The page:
Press Releases Rhebo


OT risks - Findings from vulnerability assessments 2023 #1: No light in the black box

The media regularly warns of the impending cyber threat to industrial networks, or OT (Operational Technology). At the same time, voices regularly soothe the fears of critical infrastructures and industrial companies by pointing out that there have only been a handful of direct attacks on OT networks to date. While these voices are right in retrospect, looking forward, the question is no longer whether OT will be attacked, but only when.

In the following three blog posts in our series "OT risks - findings from vulnerability assessments 2023", we provide insights into the true risk status of many OT networks. The findings come from several dozen OT vulnerability assessments and risk analyses. The Rhebo Industrial Security Assessment is carried out at our customers' premises both before the introduction of the OT network intrusion detection system Rhebo Industrial Protector and repeatedly as part of service level agreements under Rhebo Managed Protection.

Rhebo Industrial Protector is integrated into the investigated OT network within a few minutes. Passive OT monitoring then records the communication for ten to 14 days during normal OT operation. This recording (pcap) is then examined in detail by our experts for existing OT risks in terms of both cyber security and availability.

From our point of view, the results tend to prove the cautioners correct rather than the appeasers. Nothing has changed in this respect since our evaluation last year.

Let’s open the OT black box

A first look at the OT shows that the structure and variability is relatively clear, at least on average. At just over 30, the main protocols used are far below the number known from IT. The number of different manufacturers also remains manageable, although the average number of 16 is not negligible.



The number of hosts (i.e. individual devices and systems) depends heavily on the size of the infrastructure examined. Depending on this, between just under 40 and over 520 devices were identified, an average of 178 per OT network. However, in one exception (which was not included in the average due to being an outlier), over 6,000 devices were found in a single OT network.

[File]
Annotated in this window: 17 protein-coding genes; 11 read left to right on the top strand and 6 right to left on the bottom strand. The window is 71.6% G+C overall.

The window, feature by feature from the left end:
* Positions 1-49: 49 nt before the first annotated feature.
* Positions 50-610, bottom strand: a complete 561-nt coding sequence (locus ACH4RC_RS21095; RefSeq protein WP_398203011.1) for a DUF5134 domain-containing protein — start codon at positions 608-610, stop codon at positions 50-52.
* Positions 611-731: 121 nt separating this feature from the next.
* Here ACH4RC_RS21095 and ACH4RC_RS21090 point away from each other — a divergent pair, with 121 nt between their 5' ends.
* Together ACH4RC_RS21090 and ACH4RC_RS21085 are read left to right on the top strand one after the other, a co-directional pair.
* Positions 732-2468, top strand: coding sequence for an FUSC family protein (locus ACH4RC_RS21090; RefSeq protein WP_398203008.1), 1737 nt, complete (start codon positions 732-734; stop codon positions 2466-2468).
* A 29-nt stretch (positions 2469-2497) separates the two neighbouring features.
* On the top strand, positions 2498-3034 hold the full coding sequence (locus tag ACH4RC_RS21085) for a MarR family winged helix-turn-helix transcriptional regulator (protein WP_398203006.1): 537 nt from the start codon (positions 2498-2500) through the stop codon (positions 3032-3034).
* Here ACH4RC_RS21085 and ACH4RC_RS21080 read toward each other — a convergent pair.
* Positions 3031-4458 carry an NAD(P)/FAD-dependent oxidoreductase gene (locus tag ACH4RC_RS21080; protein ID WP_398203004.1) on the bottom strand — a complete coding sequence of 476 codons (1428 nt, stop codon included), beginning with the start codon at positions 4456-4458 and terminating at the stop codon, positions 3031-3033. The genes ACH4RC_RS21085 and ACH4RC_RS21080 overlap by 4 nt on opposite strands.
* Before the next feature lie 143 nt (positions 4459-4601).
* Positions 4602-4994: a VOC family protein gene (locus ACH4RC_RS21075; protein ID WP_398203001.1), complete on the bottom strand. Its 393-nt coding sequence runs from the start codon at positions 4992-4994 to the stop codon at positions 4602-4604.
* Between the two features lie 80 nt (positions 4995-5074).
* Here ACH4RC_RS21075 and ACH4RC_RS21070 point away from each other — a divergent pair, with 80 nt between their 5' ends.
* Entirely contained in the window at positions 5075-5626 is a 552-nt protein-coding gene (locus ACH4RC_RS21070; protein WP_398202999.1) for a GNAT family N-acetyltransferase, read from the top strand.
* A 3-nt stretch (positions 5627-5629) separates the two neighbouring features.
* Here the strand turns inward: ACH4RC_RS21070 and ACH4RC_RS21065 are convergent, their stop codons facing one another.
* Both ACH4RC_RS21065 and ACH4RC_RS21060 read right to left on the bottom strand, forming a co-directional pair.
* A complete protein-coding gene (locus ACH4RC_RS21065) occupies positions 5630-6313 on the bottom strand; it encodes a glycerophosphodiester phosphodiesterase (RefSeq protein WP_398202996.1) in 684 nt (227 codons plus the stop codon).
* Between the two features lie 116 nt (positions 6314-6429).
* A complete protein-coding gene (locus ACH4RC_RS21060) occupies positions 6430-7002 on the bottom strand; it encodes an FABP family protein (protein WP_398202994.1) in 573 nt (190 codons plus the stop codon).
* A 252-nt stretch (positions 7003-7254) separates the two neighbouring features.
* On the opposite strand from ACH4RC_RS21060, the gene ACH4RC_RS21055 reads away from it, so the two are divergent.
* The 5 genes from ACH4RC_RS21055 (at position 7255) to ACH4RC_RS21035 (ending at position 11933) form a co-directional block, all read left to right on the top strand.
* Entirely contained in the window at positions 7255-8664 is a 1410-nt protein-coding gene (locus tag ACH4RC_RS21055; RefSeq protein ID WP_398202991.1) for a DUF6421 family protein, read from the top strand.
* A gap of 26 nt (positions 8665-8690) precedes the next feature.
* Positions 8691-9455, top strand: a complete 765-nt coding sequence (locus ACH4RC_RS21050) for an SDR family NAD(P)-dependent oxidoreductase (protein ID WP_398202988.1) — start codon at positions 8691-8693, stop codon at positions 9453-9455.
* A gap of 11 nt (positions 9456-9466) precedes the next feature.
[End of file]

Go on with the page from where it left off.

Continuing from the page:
At first glance, the overall complexity of the OT networks is limited. It is therefore not the problem faced by security officers. A lack of visibility, missing or neglected security guidelines and the often incomplete documentation in OT networks pose the real risk, regardless of the number of devices, manufacturers and protocols in the network. During Rhebo Industrial Security Assessments, we have often found devices, protocols and communication in OT that neither operators nor security managers knew anything about.

Security risks dominate

The question of why it is not "if" but "when" that makes up the decisive perspective in OT cyber security is illustrated by the number of risks and anomalies that we found in OT networks.



On average, 26 different anomaly types were identified as part of the Rhebo Industrial Security Assessments. Anomaly types describe categories of detected anomalies. For example, in the case that "insecure firmware" was found in an OT network, this was only counted once for the present statistical evaluation, even if several different insecure firmwares were found. The number of individual anomalies is therefore much higher.

The majority (74%) of the anomaly types identified can be assigned to the area of cyber security. The remaining 26% represent aspects of network quality and network availability - i.e. anomaly types that can lead to network failures and process errors.



In the second part of this trilogy, we look at the security risks that make up the majority of anomalies hidden in OT networks.

Part 3 concludes with a look at availability risks.